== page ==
KATMAI National Park
The highest concentration of Brown Bears per mile anywhere in the world!
On our next to last day,
Jackie and I took a plane to
Katmai National Park to
spend 24 hours walking with
the brown bears.  To get to
the bears, we took a plane.
Poor Jackie. As the plane
took off and the water
sprayed up around the
window, she thought the
plane was sinking.
We took a backward look at Raspberry Island. That
was easy since our two seats in this six seat plane
faced backwards. Then we looked downward at the
whales.
Looking backward towards the front of the plane, we got our first glimpse of Katmai National Park which lies straight north of
Kodiak and Raspberry Islands on the mainland of Alaska.
Our quarters for the next 24 hours would
be a luxury yacht. We would share this
boat with a couple from Bellingham and a
staff of three people.

Within minutes of our arrival, Lee piloted
the yacht for five minutes across the bay
where we boarded an inflatable which took
us to shore to walk among the Brown
Bears.

Brown bears and grizzlies are all the
same, but for Alaskans there is a
difference.
Brown bears live on the
coast. Since they feed on salmon, they
are much bigger than the grizzlies in the
interior who have a much more vegetarian
diet--no salmon.
When we arrived at the beach, Lee instructed us that we were not to talk anymore--just whisper. We climbed up on to the
grass and then crawled across to the other side where we had a terrific view of the beach.
From our view point, we looked out at
three bears. Two of the bears were a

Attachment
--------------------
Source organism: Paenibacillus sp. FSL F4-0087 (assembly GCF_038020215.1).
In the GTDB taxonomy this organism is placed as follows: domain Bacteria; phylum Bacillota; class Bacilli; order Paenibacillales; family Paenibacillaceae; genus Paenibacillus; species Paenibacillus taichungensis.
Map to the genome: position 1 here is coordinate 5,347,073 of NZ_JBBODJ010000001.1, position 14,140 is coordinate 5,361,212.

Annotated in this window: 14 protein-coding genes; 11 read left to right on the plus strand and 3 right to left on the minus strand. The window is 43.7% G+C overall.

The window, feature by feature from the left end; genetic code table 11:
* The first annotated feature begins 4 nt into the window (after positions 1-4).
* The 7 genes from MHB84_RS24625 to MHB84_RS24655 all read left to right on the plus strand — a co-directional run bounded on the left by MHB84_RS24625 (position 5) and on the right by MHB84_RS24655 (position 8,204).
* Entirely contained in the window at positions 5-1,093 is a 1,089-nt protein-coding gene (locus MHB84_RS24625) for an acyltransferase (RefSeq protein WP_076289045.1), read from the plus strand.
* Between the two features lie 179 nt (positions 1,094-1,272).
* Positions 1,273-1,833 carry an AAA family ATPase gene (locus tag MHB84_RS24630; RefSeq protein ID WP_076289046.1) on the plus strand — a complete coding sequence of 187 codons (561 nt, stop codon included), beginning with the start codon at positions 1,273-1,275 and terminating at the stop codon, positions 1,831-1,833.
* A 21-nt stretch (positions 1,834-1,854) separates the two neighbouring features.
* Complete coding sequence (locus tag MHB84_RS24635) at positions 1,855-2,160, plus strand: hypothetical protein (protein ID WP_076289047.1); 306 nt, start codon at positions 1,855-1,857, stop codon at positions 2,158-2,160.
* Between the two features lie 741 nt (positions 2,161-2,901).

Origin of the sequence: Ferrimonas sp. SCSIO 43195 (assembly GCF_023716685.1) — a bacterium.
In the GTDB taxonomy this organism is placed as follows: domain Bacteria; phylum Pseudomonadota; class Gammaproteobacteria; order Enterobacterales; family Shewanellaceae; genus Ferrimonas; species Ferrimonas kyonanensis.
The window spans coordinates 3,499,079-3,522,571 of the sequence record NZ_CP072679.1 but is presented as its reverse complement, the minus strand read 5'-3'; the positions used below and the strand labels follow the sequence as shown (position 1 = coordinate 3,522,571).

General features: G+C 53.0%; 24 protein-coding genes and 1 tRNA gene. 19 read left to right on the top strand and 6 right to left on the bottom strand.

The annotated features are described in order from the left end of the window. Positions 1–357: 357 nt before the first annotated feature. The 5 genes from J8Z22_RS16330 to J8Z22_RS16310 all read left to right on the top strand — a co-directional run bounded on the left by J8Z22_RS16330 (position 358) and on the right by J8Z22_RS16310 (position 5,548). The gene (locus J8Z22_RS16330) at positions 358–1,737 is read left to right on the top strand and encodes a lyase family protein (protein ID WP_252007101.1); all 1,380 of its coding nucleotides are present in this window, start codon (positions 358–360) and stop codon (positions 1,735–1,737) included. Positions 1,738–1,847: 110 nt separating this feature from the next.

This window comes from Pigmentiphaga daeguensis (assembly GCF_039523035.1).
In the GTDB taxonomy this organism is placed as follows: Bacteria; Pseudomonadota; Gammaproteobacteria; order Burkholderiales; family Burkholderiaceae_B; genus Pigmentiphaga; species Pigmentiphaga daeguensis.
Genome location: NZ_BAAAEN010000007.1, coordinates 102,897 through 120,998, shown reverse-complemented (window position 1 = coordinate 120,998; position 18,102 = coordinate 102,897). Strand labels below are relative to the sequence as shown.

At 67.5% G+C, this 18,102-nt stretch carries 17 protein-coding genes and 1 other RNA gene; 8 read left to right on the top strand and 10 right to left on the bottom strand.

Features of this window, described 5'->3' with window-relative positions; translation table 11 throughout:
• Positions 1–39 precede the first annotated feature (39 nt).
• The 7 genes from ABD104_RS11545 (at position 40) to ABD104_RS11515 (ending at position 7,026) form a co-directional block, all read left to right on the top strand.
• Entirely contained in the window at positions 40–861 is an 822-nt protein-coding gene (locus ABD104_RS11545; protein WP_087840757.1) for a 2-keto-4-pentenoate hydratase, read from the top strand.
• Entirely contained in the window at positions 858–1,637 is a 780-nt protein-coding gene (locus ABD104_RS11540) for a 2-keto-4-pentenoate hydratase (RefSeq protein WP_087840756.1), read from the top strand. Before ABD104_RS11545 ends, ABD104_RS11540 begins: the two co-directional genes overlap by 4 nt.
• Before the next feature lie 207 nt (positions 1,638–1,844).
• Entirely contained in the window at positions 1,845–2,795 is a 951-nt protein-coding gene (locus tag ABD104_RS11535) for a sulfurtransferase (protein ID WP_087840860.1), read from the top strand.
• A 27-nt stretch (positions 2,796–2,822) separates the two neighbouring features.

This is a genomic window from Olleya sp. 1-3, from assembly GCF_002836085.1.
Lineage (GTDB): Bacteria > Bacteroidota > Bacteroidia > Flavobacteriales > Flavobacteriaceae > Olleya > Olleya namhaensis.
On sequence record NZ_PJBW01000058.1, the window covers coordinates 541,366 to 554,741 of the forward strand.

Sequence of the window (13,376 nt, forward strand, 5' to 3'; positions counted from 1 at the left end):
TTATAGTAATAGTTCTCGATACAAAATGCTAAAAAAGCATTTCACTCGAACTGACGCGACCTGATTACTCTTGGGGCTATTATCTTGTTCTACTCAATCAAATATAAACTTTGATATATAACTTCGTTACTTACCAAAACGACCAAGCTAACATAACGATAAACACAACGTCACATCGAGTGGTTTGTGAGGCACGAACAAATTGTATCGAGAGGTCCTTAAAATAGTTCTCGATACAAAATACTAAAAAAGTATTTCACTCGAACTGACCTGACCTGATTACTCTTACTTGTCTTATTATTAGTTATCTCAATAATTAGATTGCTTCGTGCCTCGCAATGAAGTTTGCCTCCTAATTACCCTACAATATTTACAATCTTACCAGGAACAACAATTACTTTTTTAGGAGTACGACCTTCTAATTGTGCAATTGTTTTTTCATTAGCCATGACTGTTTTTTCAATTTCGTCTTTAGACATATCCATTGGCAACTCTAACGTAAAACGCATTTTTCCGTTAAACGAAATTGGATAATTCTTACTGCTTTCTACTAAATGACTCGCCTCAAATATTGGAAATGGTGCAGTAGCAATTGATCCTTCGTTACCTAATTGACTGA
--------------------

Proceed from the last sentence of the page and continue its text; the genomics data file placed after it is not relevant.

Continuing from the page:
male and a sow. This is the horny time
of the year for brown bears. The sow
was disinterested and would
occasionally run from the male. In turn,
he would run after her and then both
would graze on the grass again.

We were all so engaged in watching the
three bears in front of us that we failed
to see a brown bear materializes to our
right and somewhat behind us.
Fortunately, Lee was
alert to the situation
and pointed out the
bear which was only
a long stones throw
from us. He pulled
out his bear spray as
a precaution. (No
guns are allowed in
the park.) Then Lee
told us to back up as
the bear was headed
our direction.
As the bear got closer, Lee identified it as a young male bear. Instead of coming our way, the bear turned and walked into the
water.
In the water the bear paused for a bodily function.
(This picture is for the benefit of my soon to be
Vice Principal daughter and her elementary
school children from her father who has never
grown up.
On the other side, the bear grazed
some more as we continued our four
hour intimate encounter with the brown
bears.